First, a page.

It was, on reflection, the very last thing that BBC Scotland needed in its delicate talks with Glasgow Corporation over the acquisition of land in the city’s West End.

The BBC had been making good progress on an extension containing a sophisticated TV studio on the former site of a private bowling green and tennis club next to BBC Scotland’s Broadcasting House in Queen Margaret Drive.

The corporation also had its eye on a semi-derelict nursery garden next to the bowling green, but it had dragged its feet, allowing the housebuilder, Wimpey, to nip in ahead of it and buy the garden for £10,000, with the aim of building multi-storey flats there.

The Beeb, recognising its tardiness, began talks with Glasgow Corporation over the garden site. They dragged on for two years - and that was when Panorama intervened.

On Monday, November 18, 1963, the current affairs programme broadcast a special edition from Glasgow, on the back of a government White Paper on public investment in the UK. Its presenters included Richard Dimbleby and Robin Day, while journalist Michael Barratt introduced a film report about Glasgow’s youth. Barratt, who had attended Paisley Grammar School, knew Glasgow well, having begun his journalistic career on a bestselling Sunday tabloid there.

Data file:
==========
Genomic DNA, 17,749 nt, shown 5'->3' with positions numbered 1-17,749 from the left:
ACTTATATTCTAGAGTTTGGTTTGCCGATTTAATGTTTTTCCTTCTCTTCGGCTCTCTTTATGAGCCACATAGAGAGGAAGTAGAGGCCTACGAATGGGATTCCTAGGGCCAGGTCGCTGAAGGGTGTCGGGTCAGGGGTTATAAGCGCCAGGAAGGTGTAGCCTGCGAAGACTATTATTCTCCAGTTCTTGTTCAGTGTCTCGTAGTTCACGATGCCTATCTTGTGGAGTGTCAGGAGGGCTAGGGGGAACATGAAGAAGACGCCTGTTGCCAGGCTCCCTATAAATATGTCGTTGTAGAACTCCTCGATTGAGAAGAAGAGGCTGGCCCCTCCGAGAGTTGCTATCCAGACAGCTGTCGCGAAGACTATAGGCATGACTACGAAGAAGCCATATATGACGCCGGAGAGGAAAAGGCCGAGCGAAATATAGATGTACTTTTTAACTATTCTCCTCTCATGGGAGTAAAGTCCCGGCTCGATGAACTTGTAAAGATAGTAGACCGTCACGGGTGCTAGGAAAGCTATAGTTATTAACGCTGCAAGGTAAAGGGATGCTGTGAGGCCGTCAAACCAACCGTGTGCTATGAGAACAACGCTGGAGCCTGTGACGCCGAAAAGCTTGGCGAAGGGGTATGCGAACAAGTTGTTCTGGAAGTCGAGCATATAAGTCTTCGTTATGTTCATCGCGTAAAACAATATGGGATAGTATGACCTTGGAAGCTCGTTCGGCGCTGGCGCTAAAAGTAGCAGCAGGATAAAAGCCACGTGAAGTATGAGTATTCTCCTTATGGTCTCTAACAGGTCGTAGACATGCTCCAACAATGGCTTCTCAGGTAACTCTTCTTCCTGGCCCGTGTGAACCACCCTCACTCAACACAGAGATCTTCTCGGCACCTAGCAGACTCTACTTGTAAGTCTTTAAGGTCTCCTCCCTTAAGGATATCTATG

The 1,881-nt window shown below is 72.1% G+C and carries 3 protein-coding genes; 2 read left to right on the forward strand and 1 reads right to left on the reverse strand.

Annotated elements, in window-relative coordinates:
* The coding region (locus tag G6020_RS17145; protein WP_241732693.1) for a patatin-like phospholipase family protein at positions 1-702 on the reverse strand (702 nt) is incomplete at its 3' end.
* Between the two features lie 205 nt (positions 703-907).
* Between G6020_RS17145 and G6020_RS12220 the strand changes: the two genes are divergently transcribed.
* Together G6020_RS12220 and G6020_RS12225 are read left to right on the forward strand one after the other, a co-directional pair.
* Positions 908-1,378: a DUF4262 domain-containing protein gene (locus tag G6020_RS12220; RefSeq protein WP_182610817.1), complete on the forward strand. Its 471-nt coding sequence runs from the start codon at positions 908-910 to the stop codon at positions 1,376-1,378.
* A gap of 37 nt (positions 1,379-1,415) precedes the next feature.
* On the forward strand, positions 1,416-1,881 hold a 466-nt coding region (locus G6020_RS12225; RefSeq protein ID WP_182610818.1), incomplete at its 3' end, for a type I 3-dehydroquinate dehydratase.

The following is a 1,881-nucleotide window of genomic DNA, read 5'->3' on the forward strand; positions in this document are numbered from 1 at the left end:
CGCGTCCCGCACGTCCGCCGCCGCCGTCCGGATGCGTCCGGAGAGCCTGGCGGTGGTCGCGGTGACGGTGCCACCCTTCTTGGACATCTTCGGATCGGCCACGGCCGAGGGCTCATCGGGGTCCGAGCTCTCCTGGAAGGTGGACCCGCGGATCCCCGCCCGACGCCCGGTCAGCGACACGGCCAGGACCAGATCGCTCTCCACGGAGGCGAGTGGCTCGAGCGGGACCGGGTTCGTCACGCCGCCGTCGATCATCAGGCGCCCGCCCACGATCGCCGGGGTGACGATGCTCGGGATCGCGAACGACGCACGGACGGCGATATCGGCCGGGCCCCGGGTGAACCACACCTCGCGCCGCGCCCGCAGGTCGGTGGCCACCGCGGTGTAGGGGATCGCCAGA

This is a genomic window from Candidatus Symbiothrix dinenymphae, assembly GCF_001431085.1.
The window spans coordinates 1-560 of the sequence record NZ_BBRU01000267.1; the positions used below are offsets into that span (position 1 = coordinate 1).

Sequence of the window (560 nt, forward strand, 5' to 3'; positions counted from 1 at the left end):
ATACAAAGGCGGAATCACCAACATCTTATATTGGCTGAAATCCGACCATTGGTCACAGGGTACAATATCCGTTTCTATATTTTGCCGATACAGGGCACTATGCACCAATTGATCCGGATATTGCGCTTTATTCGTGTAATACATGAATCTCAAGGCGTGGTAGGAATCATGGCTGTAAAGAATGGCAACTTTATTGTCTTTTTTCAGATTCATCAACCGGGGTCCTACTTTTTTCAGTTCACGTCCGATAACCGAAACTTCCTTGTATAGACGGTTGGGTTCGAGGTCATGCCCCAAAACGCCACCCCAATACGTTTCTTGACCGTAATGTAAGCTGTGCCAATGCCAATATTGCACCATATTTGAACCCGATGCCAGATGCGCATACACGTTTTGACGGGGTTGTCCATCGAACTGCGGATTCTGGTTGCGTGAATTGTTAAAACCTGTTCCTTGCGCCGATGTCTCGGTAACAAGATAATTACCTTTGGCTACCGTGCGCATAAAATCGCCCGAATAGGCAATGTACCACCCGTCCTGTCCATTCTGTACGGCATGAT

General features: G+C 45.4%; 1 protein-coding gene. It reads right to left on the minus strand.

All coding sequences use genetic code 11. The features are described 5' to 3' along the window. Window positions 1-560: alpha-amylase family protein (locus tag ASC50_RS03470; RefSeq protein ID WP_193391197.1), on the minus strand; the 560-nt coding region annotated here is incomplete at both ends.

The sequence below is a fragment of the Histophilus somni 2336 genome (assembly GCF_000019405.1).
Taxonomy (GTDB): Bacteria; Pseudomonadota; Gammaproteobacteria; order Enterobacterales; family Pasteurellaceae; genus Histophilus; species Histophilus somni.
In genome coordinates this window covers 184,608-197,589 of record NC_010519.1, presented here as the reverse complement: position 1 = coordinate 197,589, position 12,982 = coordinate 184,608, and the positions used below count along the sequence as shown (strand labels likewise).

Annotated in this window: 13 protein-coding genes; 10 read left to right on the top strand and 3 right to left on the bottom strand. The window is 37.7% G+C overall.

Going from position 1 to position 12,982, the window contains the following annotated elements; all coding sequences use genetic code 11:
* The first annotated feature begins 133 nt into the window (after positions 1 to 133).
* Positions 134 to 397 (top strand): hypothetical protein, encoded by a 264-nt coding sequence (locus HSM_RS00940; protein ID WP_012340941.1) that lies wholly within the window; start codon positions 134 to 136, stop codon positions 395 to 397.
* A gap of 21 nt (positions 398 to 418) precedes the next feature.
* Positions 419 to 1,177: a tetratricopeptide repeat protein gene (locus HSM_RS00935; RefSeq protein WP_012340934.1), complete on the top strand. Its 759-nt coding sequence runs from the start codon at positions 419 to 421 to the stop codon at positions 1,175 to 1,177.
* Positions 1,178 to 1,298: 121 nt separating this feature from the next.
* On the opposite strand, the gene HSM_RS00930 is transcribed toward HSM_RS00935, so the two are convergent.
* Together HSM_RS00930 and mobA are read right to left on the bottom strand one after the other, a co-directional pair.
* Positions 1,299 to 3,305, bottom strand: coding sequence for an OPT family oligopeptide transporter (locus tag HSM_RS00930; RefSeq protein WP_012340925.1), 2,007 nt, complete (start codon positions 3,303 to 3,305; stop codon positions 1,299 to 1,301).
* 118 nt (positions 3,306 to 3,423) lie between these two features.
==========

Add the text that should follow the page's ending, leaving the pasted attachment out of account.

The Herald: BBC HQ in 1964BBC HQ in 1964 (Image: free)

The following day’s headlines showed how badly his report had been received in the city. “Lord Provost protests to the BBC’, ran the splash headline in the Evening Times.

The Lord Provost, Peter Meldrum, said he had received many complaints by telephone and letter about the “unbalanced nature” of the programme. He added that he had good reason to believe that youths had been paid to play the part of vandals in scenes that showed bus and other windows being smashed.

“I am not one to say Glasgow is perfect in every way”, Meldrum said. “We have black and white - but 90 per cent of our youth are all right”.